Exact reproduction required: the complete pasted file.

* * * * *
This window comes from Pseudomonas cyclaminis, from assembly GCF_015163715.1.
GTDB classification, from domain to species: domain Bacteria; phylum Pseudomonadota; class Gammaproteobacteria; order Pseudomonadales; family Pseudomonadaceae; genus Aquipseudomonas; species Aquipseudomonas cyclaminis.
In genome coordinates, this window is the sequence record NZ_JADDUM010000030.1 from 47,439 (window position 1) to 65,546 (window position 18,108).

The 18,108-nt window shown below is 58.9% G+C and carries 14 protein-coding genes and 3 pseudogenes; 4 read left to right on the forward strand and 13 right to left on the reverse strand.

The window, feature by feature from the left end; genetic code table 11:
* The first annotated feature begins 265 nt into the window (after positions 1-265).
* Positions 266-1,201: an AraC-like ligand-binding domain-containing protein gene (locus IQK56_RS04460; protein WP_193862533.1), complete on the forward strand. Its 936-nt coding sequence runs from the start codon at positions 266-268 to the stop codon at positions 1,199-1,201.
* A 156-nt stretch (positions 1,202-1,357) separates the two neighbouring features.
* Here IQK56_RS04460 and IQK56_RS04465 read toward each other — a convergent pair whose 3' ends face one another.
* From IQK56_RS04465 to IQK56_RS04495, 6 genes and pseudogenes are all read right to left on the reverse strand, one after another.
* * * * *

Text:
This window comes from Pseudomonas cyclaminis, from assembly GCF_015163715.1.
GTDB classification, from domain to species: domain Bacteria; phylum Pseudomonadota; class Gammaproteobacteria; order Pseudomonadales; family Pseudomonadaceae; genus Aquipseudomonas; species Aquipseudomonas cyclaminis.
In genome coordinates, this window is the sequence record NZ_JADDUM010000030.1 from 47,439 (window position 1) to 65,546 (window position 18,108).

The 18,108-nt window shown below is 58.9% G+C and carries 14 protein-coding genes and 3 pseudogenes; 4 read left to right on the forward strand and 13 right to left on the reverse strand.

The window, feature by feature from the left end; genetic code table 11:
* The first annotated feature begins 265 nt into the window (after positions 1-265).
* Positions 266-1,201: an AraC-like ligand-binding domain-containing protein gene (locus IQK56_RS04460; protein WP_193862533.1), complete on the forward strand. Its 936-nt coding sequence runs from the start codon at positions 266-268 to the stop codon at positions 1,199-1,201.
* A 156-nt stretch (positions 1,202-1,357) separates the two neighbouring features.
* Here IQK56_RS04460 and IQK56_RS04465 read toward each other — a convergent pair whose 3' ends face one another.
* From IQK56_RS04465 to IQK56_RS04495, 6 genes and pseudogenes are all read right to left on the reverse strand, one after another.